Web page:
The North Carolina Court of Appeals ruled that a 2013 effort to do away with tenure for teachers is unconstitutional.

Two years ago, lawmakers repealed a law that allowed teachers to earn tenure after serving four years on the job. In its place, they passed a law that would do away with those job protections in 2018 and allow teachers to give it up voluntarily for a $5,000 bonus over three years.

North Carolina teachers would receive an average $5,800 raise next year under the Senate’s plan to boost teacher pay. But there’s a trade-off. Teachers must give up tenure to get the raise and to help fund the raises the number of teaching assistants would be cut in half.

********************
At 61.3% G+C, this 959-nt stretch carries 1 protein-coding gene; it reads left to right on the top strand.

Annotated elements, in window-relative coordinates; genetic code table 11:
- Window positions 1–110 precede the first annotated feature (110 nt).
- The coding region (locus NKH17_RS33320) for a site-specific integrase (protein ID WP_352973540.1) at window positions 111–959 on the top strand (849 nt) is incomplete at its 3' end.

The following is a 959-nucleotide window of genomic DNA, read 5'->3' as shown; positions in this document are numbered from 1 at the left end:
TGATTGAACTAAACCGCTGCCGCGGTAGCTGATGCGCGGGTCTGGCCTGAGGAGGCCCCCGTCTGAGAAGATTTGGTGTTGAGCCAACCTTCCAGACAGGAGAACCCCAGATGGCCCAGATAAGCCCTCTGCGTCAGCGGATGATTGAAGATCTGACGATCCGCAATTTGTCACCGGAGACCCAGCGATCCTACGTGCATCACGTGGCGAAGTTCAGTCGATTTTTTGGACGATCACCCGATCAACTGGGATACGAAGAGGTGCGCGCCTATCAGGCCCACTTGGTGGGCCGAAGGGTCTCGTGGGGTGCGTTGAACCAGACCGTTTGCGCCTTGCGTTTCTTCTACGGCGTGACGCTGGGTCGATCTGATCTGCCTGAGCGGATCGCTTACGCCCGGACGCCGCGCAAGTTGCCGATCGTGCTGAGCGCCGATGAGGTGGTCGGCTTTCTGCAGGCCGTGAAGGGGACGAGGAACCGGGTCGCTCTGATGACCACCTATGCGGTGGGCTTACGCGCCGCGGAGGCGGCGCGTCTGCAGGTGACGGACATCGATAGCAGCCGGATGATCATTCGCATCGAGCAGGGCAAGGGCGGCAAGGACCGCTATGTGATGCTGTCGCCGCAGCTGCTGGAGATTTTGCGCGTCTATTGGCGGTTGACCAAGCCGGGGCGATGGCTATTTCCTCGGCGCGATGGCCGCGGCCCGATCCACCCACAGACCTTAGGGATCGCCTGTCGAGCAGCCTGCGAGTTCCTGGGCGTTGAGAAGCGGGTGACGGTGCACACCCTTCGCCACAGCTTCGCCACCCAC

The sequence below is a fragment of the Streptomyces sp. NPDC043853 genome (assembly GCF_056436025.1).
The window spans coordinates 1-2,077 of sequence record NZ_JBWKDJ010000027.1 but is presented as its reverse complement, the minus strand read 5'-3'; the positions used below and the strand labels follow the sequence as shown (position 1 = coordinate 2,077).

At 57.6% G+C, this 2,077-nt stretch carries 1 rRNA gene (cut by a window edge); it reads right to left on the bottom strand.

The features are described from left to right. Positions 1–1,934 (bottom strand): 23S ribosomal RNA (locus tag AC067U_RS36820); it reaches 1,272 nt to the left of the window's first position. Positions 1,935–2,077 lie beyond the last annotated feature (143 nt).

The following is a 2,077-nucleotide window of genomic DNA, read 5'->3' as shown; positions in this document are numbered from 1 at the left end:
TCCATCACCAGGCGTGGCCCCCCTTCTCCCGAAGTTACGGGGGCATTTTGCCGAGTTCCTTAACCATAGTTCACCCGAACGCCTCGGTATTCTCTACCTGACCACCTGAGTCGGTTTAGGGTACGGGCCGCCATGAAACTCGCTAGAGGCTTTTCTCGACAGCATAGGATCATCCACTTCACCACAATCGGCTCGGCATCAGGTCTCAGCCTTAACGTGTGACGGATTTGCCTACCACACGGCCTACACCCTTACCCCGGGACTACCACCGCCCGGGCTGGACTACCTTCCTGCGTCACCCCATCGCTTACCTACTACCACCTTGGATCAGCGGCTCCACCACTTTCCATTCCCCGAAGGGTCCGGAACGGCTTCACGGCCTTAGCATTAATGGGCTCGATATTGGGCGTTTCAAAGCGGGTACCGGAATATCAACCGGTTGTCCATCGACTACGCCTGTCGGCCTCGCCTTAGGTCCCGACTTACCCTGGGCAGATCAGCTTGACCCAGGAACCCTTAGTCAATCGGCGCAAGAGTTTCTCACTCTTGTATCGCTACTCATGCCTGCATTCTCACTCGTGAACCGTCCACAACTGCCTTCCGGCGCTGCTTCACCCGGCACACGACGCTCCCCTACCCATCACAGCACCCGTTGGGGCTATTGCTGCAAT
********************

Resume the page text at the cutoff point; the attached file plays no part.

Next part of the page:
A judge has ruled state lawmakers can’t take away the job protections that go along with tenure for school teachers. 

Rumblings of a teacher walk-out on November 4th have been popping up on social media for the past few weeks.  But that’s now been replaced with what organizers are calling a “walk-in.”  

Many teachers are frustrated with state lawmakers.  Teacher pay has stayed pretty much the same for the past five years, except for a one percent raise last year.  This year the legislature eliminated tenure and a salary boost for master’s degrees.  Add to that an increase in testing and momentum was building for a walk-out on November 4th.